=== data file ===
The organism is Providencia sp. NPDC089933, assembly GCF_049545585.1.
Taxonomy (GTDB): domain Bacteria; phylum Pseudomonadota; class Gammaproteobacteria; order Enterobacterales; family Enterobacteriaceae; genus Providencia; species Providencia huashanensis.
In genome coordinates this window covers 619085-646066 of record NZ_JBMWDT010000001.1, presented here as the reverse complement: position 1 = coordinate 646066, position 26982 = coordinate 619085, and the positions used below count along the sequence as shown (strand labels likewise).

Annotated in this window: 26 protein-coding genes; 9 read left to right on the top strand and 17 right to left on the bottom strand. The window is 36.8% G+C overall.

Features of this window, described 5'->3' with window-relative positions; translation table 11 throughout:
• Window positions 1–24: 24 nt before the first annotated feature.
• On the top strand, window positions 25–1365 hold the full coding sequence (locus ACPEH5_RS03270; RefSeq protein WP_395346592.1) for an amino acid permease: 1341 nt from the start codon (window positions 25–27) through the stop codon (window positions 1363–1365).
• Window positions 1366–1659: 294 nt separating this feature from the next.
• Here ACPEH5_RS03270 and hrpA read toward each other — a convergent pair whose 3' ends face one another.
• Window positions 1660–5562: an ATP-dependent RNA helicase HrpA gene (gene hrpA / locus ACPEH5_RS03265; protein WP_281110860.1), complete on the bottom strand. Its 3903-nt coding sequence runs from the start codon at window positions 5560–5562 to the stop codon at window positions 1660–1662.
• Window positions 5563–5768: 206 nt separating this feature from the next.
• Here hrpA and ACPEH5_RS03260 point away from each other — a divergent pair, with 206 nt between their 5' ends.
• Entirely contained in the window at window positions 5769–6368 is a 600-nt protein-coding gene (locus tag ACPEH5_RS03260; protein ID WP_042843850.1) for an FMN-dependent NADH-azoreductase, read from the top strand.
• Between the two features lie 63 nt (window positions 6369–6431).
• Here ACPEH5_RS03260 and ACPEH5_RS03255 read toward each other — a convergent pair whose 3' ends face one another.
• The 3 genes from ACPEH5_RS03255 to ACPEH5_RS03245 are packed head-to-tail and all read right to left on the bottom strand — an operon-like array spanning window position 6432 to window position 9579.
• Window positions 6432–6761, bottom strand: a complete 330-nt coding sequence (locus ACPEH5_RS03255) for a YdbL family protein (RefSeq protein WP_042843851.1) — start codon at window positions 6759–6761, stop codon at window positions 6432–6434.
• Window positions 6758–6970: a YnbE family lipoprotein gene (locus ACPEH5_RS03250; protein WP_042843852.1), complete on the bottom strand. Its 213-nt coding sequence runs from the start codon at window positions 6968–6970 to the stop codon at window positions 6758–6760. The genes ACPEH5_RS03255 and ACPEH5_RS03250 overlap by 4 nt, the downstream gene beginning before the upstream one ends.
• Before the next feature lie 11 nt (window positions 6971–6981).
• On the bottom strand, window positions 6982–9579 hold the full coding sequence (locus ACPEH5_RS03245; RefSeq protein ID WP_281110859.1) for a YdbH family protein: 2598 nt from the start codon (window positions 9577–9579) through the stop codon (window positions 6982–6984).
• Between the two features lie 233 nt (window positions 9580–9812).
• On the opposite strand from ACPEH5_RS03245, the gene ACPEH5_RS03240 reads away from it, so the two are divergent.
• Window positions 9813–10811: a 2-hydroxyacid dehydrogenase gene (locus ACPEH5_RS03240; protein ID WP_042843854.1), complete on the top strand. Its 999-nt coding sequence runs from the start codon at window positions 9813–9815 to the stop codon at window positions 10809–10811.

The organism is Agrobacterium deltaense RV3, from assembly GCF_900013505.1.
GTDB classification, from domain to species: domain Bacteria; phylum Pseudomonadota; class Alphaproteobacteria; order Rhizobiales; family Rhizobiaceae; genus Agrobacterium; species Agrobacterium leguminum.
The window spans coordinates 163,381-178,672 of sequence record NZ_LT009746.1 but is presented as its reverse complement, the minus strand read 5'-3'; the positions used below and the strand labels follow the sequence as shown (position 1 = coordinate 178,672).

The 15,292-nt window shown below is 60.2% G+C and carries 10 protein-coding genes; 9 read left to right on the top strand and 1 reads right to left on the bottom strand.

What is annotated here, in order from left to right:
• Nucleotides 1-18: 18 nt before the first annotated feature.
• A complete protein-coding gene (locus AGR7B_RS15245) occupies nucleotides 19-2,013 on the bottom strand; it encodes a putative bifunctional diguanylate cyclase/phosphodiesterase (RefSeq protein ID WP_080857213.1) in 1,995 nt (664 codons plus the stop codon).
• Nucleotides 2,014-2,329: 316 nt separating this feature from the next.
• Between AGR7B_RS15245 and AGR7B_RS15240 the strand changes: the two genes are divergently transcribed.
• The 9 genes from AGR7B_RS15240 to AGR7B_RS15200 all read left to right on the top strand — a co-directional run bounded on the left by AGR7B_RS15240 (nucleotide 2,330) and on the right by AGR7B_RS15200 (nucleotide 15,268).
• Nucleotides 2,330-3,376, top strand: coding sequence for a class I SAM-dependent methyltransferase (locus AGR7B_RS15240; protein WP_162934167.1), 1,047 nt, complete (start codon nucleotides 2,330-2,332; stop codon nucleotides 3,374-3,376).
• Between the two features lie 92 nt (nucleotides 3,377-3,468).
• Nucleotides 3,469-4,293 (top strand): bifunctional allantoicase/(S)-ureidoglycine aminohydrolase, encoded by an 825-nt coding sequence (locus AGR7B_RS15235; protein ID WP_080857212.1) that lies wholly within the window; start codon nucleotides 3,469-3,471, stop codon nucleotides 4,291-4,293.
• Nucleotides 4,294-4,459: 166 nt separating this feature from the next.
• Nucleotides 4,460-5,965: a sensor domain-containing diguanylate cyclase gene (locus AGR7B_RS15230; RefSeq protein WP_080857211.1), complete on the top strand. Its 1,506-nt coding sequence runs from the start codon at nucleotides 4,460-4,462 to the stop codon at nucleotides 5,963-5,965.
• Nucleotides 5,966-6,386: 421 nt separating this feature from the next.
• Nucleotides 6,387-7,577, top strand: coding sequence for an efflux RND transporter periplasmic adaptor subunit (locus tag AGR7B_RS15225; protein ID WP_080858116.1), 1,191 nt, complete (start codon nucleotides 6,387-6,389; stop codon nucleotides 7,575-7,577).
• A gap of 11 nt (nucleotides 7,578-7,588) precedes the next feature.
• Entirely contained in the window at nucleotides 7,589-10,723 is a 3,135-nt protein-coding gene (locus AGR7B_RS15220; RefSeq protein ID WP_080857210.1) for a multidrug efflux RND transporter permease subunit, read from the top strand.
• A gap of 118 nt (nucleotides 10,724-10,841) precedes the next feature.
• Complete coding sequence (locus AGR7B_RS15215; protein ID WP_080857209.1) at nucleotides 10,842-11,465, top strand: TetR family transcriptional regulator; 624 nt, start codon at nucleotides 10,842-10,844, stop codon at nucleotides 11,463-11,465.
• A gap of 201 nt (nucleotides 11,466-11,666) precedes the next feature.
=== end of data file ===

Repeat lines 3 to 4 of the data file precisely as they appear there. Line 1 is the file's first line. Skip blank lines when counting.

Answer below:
In genome coordinates this window covers 619085-646066 of record NZ_JBMWDT010000001.1, presented here as the reverse complement: position 1 = coordinate 646066, position 26982 = coordinate 619085, and the positions used below count along the sequence as shown (strand labels likewise).

Annotated in this window: 26 protein-coding genes; 9 read left to right on the top strand and 17 right to left on the bottom strand. The window is 36.8% G+C overall.